Green Thumbs: How Arizona Gardeners Contribute To Science
Babies are born natural scientists, exploring the world and discovering how things work. But few grow up to be scientists. In our five-part citizen science series, we look at how everyday citizens are contributing to science with the help of trained professionals.
How to create a backyard oasis is the focus of a community program in Yuma. What began as an effort to help home gardeners has become a scientific resource for the community.
Jerry Jackson lives in his own personal garden, farm and forest in the middle of South Yuma County. Surrounded by agricultural fields and citrus, his two-and-a-half-acre property is teeming with life.
“It — it looks like a jungle,” Jackson said.
A self-contained ecosystem, Jackson calls his home “Los Arboles,” Spanish for “the trees.” As he crosses his property in a golf cart, the pride in his work is evident. There are over 300 trees on the property, Jack said. "That's the conservative estimate."
Jackson retired from the Arizona Department of Transportation in 2000. Since then, he has worked to create a space for his family, especially his grandchildren, to enjoy nature and eat natural-grown foods.
Jackson uses unusual techniques to achieve this goal — for one thing, he raises fish to fertilize his plants with water containing their fecal matter.
“So it’s symbiotic," Jackson said. "It’s a system that recirculates, so it doesn’t use a lot of water.”
Years ago, Jackson began taking a series of community courses with the University of Arizona Yuma Extension to learn how to grow his backyard forest.
Most participants in the Master Gardener Program are like Jackson: untrained in science but thirsty for knowledge and happy to share it. He does that by reporting what works and what doesn’t to the program.
Coordinator Janine Lane, who has a degree in agricultural systems management, said Jackson, like many other master gardeners, is engaged in real scientific inquiry.
“Gardening is a science in many, many different ways, from soil chemistry — the clay and the sand react different to nutrient levels and they react differently to the plants," Lane said. "Then you’ve got the science of planting at the correct time. And then — well, the water we have here is very salty. You check the electric conductivity of the water and that tells you how many salts — how many dissolved salts you have in there.”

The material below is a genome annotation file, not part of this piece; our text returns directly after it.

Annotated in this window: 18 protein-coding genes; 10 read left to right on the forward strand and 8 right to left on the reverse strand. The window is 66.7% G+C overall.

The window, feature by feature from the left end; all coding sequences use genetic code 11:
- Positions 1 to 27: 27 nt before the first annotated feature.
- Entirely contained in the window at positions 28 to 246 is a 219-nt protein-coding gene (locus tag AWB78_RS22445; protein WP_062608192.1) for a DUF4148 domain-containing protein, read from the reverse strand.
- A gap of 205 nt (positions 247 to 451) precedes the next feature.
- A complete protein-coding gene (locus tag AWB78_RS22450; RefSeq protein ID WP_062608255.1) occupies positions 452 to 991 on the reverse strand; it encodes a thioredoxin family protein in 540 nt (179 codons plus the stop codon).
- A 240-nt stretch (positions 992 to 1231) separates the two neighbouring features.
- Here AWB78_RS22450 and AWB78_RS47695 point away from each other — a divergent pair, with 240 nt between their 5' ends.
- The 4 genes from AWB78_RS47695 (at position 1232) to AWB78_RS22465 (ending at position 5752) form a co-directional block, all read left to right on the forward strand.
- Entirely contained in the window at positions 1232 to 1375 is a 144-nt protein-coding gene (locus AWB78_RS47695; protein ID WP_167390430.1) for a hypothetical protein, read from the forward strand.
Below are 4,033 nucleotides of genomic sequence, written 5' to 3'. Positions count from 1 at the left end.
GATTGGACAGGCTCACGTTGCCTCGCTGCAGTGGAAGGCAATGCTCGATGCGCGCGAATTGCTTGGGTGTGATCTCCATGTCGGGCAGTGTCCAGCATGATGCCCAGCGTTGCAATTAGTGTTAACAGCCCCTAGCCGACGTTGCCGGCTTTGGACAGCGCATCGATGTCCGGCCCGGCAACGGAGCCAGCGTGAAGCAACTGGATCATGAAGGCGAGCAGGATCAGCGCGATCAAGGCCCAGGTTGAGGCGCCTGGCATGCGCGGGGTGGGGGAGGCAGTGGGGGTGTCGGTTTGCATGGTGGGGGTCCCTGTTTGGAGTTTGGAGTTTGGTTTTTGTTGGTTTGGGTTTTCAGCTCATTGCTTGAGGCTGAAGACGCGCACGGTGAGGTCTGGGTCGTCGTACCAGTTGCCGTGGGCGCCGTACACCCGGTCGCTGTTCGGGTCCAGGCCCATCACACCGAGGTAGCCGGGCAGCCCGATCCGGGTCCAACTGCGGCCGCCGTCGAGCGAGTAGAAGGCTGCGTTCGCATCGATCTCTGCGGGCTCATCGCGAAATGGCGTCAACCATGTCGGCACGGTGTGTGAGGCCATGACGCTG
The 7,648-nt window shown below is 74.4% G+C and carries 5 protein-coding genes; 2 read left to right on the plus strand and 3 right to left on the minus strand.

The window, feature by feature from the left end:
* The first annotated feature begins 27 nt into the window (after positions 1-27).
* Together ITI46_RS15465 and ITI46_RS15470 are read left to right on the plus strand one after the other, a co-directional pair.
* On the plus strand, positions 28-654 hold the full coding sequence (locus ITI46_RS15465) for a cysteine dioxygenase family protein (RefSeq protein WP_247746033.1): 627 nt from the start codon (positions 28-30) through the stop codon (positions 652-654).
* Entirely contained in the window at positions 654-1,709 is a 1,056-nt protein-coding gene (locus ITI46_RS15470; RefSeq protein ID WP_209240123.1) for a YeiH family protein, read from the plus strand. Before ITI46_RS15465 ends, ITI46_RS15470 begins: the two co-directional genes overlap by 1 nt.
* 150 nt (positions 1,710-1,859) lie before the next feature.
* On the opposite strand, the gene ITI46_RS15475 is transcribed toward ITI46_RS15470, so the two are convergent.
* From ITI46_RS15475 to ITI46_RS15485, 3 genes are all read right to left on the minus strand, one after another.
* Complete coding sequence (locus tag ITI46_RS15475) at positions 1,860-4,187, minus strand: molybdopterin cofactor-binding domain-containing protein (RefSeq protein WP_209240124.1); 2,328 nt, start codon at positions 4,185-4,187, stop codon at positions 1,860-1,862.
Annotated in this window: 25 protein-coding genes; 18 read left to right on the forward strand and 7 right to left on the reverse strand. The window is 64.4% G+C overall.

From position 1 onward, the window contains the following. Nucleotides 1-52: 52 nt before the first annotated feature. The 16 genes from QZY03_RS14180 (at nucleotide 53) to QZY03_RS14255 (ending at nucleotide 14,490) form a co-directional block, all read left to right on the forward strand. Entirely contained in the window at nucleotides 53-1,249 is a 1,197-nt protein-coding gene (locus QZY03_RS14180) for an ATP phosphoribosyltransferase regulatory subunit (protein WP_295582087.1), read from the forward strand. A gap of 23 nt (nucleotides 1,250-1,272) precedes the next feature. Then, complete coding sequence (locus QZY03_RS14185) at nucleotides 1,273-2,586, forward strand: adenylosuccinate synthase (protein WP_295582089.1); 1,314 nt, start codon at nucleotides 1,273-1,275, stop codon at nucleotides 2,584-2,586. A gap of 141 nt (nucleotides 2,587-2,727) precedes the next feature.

These considerations set master gardeners apart from the “garden variety” green-thumbed. They research. They experiment. And they share their results with one another. That’s how Jerry Jackson at Los Arboles came up with the “aquaponics," or fish feces fertilization, idea.
“I read an article. They were doing it in Africa and other places," Jackson said. "And then I started going on YouTube and seeing how people in Australia and Europe and everything were doing it. I went ahead and made my own little system, kind of borrowed little bits from different people around the world.”
The Master Gardener Program educates up to 25 people per year and gives them access to experts on various gardening-related topics. The program includes more than 50 gardeners who continue to be involved in these classes.
Nancy Meister, a master gardener since 2011, said many of these Master Gardeners become authorities in their own right.
“Janine had somebody call about roses," Meister said. "I know nothing about roses! But there are other people in the class who are rose experts.”
Rose experts, cactus experts, insect experts and even fish-feces experts all intersect in the program.
Meister said sharing information about what works in their yards is a master gardener goal.
“We are expected to go out into the community and spread the knowledge and help people with whatever problems they might have in their yard," Meister said.
The information they gather, from their own backyards and from the University of Arizona, helps expand knowledge for all gardeners in Yuma County.